Health Minister Simon Harris has said the State will fund abortions in public hospitals if the Eighth amendment is repealed and a law introduced that treats abortion as a health service available on request. “I believe if the people make a decision about a health service, it should be available in the public service,” he said.
He also indicated that he also expects Catholic and other religious hospitals to routinely provide abortions should they become a legally available “health service” under any new law. He said he did not believe that religious ethos would see some hospitals opting out, and pointed to the experience of the operation of the Protection of Life During Pregnancy Act is that publicly funded facilities operate under the law of the land.
A Government oversight body has found that Marie Stopes abortion clinics in the UK paid its staff bonuses to pursue women who had cancelled their abortions in hopes of signing them up for a new appointment. According to the report by the Care Quality Commission, staff felt “encouraged” to ensure women went through with abortions because it was “linked to their performance bonus”. Inspectors found evidence of a policy – in place across all 70 Marie Stopes clinics in the country – whereby staff were told to call women who had decided not to have an abortion, and offer them a new appointment.
Staff at one centre told CQC inspectors the clinic was like a “cattle market” and described a “very target-driven culture”. Parents, partners or friends of women thinking about having an abortion were “seen as an inconvenience” and “their presence strongly discouraged”, the report said.
Reactions from politicians and campaigners were a mixture of shock and condemnation. Conservative MP Fiona Bruce said: “It is shocking to hear that, at what is often such a difficult and stressful moment, abortion clinics are taking advantage of pregnant women by seeking to do as many abortions as they can, rather than seeking to give genuine, non-directional counselling and advice. This completely undermines the legitimacy of these publicly funded organisations, and must be investigated.”
Clara Campbell, from the charity Life, said: “This exposes the true income-seeking nature of the abortion industry. A conveyer-belt culture has pervaded the industry for many years and Marie Stopes International is a good example of this.”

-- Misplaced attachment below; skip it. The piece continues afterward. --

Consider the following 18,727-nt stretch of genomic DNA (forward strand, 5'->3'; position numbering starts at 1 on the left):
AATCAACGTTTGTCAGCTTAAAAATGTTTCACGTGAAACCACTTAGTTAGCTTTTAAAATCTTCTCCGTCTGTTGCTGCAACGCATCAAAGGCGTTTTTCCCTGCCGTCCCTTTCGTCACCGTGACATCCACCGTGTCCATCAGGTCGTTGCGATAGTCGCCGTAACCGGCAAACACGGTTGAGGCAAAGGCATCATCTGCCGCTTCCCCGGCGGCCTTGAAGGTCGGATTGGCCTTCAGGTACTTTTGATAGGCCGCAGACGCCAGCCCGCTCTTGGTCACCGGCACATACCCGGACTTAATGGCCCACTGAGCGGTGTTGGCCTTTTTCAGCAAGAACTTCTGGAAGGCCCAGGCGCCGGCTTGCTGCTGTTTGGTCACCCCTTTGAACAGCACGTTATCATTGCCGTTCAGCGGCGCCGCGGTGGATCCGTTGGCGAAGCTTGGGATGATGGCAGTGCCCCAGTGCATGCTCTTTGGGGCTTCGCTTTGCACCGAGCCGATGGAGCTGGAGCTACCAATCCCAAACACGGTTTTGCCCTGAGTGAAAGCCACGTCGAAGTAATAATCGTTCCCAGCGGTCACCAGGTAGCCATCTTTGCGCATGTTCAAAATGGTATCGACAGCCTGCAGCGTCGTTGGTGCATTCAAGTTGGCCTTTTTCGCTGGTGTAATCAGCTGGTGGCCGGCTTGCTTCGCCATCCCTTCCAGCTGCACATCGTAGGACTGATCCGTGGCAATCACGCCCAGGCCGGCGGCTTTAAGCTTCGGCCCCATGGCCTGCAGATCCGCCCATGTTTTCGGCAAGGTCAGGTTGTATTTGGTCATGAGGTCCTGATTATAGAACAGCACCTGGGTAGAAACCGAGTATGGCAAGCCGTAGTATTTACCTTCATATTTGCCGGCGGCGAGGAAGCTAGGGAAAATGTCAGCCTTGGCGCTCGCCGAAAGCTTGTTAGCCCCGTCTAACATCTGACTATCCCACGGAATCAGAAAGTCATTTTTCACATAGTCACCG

Mater Hospital Consultant Psychiatrist, Patricia Casey, has withdrawn as an expert witness from the Oireachtas Committee on abortion as she is unwilling to legitimise a sham process that she describes as “deeply imbalanced” and manipulated to arrive at a predetermined conclusion. Professor Casey is also a Patron of The Iona Institute.
She was due to present research evidence to the Committee showing that abortion does not protect women’s mental health, but she has now withdrawn. In a statement released to the press, Professor Casey said the process of the Committee has been so arranged as to reach a pre-set decision without a balanced consideration of any contrary evidence. She evidenced the overwhelming number of speakers on the pro-choice side and the paltry number of those with a pro-life or neutral perspective. She continued: “I believe the Committee is failing Ireland’s unique European position in providing protection for the rights of an unborn child and is failing in its duty to Ireland to fairly consider evidence that runs contrary to its fixed and inevitable conclusion that the Constitutional protections for the unborn child should be abandoned.
“I will not add any further credence to this deeply flawed process or to its inevitable and equally flawed conclusion that a referendum is required to repeal the 8th amendment without any meaningful Constitutional protection for the unborn child.”
Professor Casey said in her opinion the committee has adopted as its primary purpose a determination to repeal the 8th Amendment and to that end is intent on advocates of that position being favoured over independent experts. She suggested the Committee had “failed” in its stated purpose of conducting a balanced hearing and concluded: “The great tragedy is that this failure is designed to reduce the Constitutional protection of Irish unborn children. The public are being manipulated and in conscience, I cannot be used by it to legitimatise its pre-determined outcome.”